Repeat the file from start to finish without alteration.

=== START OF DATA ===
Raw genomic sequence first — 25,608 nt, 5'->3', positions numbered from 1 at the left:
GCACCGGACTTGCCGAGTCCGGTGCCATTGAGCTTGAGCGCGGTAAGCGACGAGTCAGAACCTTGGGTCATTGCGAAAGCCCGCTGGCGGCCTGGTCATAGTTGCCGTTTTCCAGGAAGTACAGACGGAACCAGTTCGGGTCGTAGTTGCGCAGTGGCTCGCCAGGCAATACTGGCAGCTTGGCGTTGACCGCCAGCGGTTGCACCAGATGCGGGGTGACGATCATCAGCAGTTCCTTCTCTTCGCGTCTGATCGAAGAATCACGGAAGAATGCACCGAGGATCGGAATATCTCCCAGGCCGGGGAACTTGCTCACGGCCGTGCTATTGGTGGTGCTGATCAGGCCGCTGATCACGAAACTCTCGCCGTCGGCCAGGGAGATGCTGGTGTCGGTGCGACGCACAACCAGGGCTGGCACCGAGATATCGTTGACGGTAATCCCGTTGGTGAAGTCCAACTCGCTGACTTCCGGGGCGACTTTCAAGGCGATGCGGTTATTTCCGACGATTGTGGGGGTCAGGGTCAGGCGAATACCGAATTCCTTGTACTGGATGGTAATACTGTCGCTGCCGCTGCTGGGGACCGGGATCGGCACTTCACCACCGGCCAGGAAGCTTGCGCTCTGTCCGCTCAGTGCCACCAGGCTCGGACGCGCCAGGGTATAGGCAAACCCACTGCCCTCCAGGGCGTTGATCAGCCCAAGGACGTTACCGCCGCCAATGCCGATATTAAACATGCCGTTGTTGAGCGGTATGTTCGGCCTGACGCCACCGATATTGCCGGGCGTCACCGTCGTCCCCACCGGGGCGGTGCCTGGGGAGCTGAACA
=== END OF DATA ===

Raw genomic sequence first — 25,608 nt, 5'->3', positions numbered from 1 at the left:
GCACCGGACTTGCCGAGTCCGGTGCCATTGAGCTTGAGCGCGGTAAGCGACGAGTCAGAACCTTGGGTCATTGCGAAAGCCCGCTGGCGGCCTGGTCATAGTTGCCGTTTTCCAGGAAGTACAGACGGAACCAGTTCGGGTCGTAGTTGCGCAGTGGCTCGCCAGGCAATACTGGCAGCTTGGCGTTGACCGCCAGCGGTTGCACCAGATGCGGGGTGACGATCATCAGCAGTTCCTTCTCTTCGCGTCTGATCGAAGAATCACGGAAGAATGCACCGAGGATCGGAATATCTCCCAGGCCGGGGAACTTGCTCACGGCCGTGCTATTGGTGGTGCTGATCAGGCCGCTGATCACGAAACTCTCGCCGTCGGCCAGGGAGATGCTGGTGTCGGTGCGACGCACAACCAGGGCTGGCACCGAGATATCGTTGACGGTAATCCCGTTGGTGAAGTCCAACTCGCTGACTTCCGGGGCGACTTTCAAGGCGATGCGGTTATTTCCGACGATTGTGGGGGTCAGGGTCAGGCGAATACCGAATTCCTTGTACTGGATGGTAATACTGTCGCTGCCGCTGCTGGGGACCGGGATCGGCACTTCACCACCGGCCAGGAAGCTTGCGCTCTGTCCGCTCAGTGCCACCAGGCTCGGACGCGCCAGGGTATAGGCAAACCCACTGCCCTCCAGGGCGTTGATCAGCCCAAGGACGTTACCGCCGCCAATGCCGATATTAAACATGCCGTTGTTGAGCGGTATGTTCGGCCTGACGCCACCGATATTGCCGGGCGTCACCGTCGTCCCCACCGGGGCGGTGCCTGGGGAGCTGAACA